Peruvian Ministry of Mines presents new permitting mechanisms to mining companies’ reps

Peruvian Minister of Mines meets with mining companies reps August 2023. (Image by MINEM.)

A team from the Peruvian Ministry of Energy and Mines, led by Minister Oscar Vera Gargurevich, met with the representatives of 31 mining companies operating in the country to discuss new mechanisms his office is working on to remove roadblocks that hinder or delay mining exploration and development projects. 

“Working together with mining companies is crucial to get projects moving and reduce the time it takes to get the necessary permits and authorizations, as it happened with the Toromocho and Retamas expansion projects, the Antamina and Inmaculada replenishment projects, and the Zafranal, San Gabriel, Río Seco Copper Plant, and Yumpag projects, among others,” Vera Gargurevich said at the meeting.

The minister emphasized that his portfolio is improving the rules, regulations, and legal and tax procedures to maintain the dynamism of mining investments in the country.

He also noted that mining investments are on the rise and that June saw a 9.6% increase in investments compared to the previous month. This is the highest figure reported so far in 2023.

According to the government official, the first half of the year saw mining investments reaching $1.8 billion. The hope is that by the end of the year, that figure climbs to $4.7 billion.

Vera Gargurevich also said that his office is taking preventive actions to minimize social conflicts by promoting transparency and constructive dialogue between local communities and mining companies. This, in turn, should guarantee a healthy environment that fosters investment and sustainable development.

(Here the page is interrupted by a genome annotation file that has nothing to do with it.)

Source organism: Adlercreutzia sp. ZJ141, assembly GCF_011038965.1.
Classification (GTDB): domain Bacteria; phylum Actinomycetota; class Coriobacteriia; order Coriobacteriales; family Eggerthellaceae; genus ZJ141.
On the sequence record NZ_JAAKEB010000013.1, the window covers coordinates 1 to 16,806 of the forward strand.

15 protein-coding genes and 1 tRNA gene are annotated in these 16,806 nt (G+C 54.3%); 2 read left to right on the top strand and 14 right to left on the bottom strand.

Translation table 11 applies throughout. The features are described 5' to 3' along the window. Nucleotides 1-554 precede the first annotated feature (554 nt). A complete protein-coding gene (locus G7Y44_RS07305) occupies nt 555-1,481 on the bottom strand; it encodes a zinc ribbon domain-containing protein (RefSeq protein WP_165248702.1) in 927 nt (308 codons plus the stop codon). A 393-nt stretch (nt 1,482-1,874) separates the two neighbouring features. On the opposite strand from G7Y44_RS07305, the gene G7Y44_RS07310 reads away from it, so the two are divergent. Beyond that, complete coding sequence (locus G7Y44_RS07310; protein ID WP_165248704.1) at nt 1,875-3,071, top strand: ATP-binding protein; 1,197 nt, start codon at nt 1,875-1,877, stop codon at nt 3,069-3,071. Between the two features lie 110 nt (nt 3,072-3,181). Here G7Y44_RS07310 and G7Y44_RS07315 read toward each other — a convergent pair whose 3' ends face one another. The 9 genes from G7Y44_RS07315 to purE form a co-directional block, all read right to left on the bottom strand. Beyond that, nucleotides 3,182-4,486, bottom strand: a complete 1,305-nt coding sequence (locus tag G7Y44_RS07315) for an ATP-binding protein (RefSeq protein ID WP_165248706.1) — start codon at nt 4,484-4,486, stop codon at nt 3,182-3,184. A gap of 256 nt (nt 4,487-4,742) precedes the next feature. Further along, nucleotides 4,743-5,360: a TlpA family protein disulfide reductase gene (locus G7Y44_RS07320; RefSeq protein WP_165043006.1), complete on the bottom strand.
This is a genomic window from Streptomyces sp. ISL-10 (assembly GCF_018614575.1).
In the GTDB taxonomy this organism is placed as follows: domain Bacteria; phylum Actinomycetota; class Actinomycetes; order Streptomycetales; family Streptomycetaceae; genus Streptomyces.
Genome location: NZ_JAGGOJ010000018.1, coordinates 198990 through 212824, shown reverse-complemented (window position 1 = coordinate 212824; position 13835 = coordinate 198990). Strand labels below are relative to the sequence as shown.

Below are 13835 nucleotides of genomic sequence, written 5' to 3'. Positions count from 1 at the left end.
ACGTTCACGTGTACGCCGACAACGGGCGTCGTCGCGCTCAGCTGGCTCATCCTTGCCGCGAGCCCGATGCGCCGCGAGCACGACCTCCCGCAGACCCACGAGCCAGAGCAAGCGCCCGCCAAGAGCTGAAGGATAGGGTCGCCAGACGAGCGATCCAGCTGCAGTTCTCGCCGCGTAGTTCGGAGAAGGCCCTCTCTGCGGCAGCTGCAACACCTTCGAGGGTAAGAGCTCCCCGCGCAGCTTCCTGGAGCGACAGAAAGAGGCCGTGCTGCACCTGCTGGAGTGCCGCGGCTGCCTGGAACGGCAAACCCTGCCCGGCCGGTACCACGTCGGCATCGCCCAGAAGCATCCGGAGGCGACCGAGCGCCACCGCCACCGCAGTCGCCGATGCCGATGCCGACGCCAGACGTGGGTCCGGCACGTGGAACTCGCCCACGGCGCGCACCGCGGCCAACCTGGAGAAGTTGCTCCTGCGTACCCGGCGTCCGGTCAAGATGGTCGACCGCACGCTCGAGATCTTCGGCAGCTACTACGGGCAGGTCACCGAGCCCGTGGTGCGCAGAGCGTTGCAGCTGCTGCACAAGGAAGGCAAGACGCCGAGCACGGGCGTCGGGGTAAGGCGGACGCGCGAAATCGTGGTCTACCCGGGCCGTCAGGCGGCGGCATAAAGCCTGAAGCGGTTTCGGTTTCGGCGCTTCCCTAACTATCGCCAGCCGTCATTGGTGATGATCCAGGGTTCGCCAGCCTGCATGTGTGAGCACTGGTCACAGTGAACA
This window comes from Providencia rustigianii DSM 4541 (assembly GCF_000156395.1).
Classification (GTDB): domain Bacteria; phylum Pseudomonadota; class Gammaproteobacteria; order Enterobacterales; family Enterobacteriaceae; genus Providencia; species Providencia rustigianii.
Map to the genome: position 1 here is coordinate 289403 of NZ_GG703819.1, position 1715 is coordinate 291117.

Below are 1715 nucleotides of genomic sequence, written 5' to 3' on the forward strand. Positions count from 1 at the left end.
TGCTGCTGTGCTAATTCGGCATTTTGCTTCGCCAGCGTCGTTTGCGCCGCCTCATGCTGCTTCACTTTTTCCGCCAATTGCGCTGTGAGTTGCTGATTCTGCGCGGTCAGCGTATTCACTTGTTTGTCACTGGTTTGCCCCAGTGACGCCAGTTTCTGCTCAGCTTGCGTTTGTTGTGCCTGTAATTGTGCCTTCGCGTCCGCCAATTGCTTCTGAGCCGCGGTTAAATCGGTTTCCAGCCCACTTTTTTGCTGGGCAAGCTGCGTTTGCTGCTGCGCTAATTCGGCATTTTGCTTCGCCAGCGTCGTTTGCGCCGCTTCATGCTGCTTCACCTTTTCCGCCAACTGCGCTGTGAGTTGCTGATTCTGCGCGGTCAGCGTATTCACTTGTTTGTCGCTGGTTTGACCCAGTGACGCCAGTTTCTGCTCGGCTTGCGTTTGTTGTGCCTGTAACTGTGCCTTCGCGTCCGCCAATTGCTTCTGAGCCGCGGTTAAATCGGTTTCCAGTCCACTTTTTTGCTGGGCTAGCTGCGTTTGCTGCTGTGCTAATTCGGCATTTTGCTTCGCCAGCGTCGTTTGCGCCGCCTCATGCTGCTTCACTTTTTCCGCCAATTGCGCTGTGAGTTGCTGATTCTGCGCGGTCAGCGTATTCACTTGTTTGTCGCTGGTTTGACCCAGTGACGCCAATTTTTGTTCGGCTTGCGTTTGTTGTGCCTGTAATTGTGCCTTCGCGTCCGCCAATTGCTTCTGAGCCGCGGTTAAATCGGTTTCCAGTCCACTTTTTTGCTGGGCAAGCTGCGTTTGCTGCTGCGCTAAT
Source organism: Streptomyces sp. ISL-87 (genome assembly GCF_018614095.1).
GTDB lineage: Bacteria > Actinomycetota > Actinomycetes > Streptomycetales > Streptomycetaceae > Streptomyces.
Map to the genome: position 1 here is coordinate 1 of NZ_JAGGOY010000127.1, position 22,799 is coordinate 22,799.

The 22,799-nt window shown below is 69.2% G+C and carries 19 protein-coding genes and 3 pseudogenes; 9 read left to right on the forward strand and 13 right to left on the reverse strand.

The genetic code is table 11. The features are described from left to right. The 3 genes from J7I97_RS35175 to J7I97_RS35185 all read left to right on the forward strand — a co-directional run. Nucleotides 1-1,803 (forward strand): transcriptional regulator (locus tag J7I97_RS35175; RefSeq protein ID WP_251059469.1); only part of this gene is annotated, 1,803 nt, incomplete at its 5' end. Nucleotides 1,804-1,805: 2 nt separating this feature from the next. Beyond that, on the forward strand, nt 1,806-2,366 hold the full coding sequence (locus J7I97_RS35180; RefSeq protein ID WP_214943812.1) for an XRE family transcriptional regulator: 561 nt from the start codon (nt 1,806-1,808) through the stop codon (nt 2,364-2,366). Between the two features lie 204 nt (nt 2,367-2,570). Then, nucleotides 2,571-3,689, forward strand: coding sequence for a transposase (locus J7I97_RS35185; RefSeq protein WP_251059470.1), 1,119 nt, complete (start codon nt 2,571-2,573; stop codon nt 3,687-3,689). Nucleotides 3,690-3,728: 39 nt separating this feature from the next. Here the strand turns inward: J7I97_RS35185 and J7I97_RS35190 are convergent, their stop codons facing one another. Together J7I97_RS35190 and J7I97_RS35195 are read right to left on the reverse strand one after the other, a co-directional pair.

“For us, your contribution to the growth and stability of our economy is very important,” he said. “This forces us to make our best effort so that you stay and increase your presence for the benefit of the country and all Peruvians.”

Mining companies provide feedback

Mining companies representatives were also given the opportunity to give feedback to the ministry. They offered some suggestions for improving the processes to obtain certain permits and conduct prior consultation, as well as for addressing illegal mining. 

Roque Benavides, president of the board of Minas Buenaventura (NYSE: BVN), Peru’s largest publicly traded precious metals mining company, said that he is seeing better organization and improved interactions between industry and government.

“Mining companies are here to support [the country’s development] but we also need the ministries’ backing to move forward,” Benavides said. 

Similarly, Álvaro Barrenechea, Minera Chinalco’s manager of corporate affairs, said that the meeting shows the ministry is open to feedback and to continue improving its processes. 

“We see, with great pleasure, that measures are being taken to develop more agile permitting processes and promote mining investments in Peru,” he said.

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